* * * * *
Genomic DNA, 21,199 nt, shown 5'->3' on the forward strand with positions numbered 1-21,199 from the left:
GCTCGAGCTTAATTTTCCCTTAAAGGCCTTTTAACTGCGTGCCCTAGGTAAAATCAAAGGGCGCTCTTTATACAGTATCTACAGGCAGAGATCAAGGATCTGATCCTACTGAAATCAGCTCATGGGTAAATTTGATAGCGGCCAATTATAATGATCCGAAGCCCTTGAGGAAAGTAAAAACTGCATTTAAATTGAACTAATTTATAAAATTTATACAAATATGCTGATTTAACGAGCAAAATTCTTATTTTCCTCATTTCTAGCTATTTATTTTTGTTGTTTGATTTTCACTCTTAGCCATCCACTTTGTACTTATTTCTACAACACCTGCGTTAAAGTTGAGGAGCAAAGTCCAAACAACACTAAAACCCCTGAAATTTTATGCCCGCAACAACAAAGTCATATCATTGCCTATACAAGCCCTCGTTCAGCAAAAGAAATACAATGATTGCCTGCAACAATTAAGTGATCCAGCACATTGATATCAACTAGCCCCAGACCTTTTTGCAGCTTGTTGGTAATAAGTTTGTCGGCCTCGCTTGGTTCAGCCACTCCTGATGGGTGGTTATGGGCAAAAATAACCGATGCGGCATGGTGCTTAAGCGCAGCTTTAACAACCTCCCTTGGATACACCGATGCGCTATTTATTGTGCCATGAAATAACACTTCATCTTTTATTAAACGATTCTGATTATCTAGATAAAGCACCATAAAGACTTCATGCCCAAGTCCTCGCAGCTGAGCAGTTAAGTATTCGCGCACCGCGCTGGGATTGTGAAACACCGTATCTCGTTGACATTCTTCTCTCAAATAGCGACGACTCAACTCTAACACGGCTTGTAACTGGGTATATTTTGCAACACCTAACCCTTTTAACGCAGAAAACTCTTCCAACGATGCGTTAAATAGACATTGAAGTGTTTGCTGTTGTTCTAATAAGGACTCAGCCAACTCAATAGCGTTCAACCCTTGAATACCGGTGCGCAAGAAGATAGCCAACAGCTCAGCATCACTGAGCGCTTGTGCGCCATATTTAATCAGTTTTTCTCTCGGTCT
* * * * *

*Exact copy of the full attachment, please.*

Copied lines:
Genomic DNA, 21,199 nt, shown 5'->3' on the forward strand with positions numbered 1-21,199 from the left:
GCTCGAGCTTAATTTTCCCTTAAAGGCCTTTTAACTGCGTGCCCTAGGTAAAATCAAAGGGCGCTCTTTATACAGTATCTACAGGCAGAGATCAAGGATCTGATCCTACTGAAATCAGCTCATGGGTAAATTTGATAGCGGCCAATTATAATGATCCGAAGCCCTTGAGGAAAGTAAAAACTGCATTTAAATTGAACTAATTTATAAAATTTATACAAATATGCTGATTTAACGAGCAAAATTCTTATTTTCCTCATTTCTAGCTATTTATTTTTGTTGTTTGATTTTCACTCTTAGCCATCCACTTTGTACTTATTTCTACAACACCTGCGTTAAAGTTGAGGAGCAAAGTCCAAACAACACTAAAACCCCTGAAATTTTATGCCCGCAACAACAAAGTCATATCATTGCCTATACAAGCCCTCGTTCAGCAAAAGAAATACAATGATTGCCTGCAACAATTAAGTGATCCAGCACATTGATATCAACTAGCCCCAGACCTTTTTGCAGCTTGTTGGTAATAAGTTTGTCGGCCTCGCTTGGTTCAGCCACTCCTGATGGGTGGTTATGGGCAAAAATAACCGATGCGGCATGGTGCTTAAGCGCAGCTTTAACAACCTCCCTTGGATACACCGATGCGCTATTTATTGTGCCATGAAATAACACTTCATCTTTTATTAAACGATTCTGATTATCTAGATAAAGCACCATAAAGACTTCATGCCCAAGTCCTCGCAGCTGAGCAGTTAAGTATTCGCGCACCGCGCTGGGATTGTGAAACACCGTATCTCGTTGACATTCTTCTCTCAAATAGCGACGACTCAACTCTAACACGGCTTGTAACTGGGTATATTTTGCAACACCTAACCCTTTTAACGCAGAAAACTCTTCCAACGATGCGTTAAATAGACATTGAAGTGTTTGCTGTTGTTCTAATAAGGACTCAGCCAACTCAATAGCGTTCAACCCTTGAATACCGGTGCGCAAGAAGATAGCCAACAGCTCAGCATCACTGAGCGCTTGTGCGCCATATTTAATCAGTTTTTCTCTCGGTCT